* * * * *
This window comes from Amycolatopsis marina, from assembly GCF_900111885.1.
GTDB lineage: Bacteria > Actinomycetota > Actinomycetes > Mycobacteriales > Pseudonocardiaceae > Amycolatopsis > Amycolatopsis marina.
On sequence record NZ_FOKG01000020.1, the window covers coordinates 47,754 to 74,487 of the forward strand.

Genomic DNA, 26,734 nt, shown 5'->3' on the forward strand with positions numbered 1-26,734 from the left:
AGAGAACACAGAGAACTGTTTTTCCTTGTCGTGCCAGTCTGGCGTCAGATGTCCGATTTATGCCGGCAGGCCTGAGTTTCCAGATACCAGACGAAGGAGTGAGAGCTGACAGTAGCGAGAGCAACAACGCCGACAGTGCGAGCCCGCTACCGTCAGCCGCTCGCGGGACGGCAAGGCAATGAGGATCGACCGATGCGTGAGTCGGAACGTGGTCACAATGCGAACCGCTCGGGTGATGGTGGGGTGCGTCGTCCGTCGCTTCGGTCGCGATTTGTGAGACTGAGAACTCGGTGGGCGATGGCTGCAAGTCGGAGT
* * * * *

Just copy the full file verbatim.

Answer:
This window comes from Amycolatopsis marina, from assembly GCF_900111885.1.
GTDB lineage: Bacteria > Actinomycetota > Actinomycetes > Mycobacteriales > Pseudonocardiaceae > Amycolatopsis > Amycolatopsis marina.
On sequence record NZ_FOKG01000020.1, the window covers coordinates 47,754 to 74,487 of the forward strand.

Genomic DNA, 26,734 nt, shown 5'->3' on the forward strand with positions numbered 1-26,734 from the left:
AGAGAACACAGAGAACTGTTTTTCCTTGTCGTGCCAGTCTGGCGTCAGATGTCCGATTTATGCCGGCAGGCCTGAGTTTCCAGATACCAGACGAAGGAGTGAGAGCTGACAGTAGCGAGAGCAACAACGCCGACAGTGCGAGCCCGCTACCGTCAGCCGCTCGCGGGACGGCAAGGCAATGAGGATCGACCGATGCGTGAGTCGGAACGTGGTCACAATGCGAACCGCTCGGGTGATGGTGGGGTGCGTCGTCCGTCGCTTCGGTCGCGATTTGTGAGACTGAGAACTCGGTGGGCGATGGCTGCAAGTCGGAGT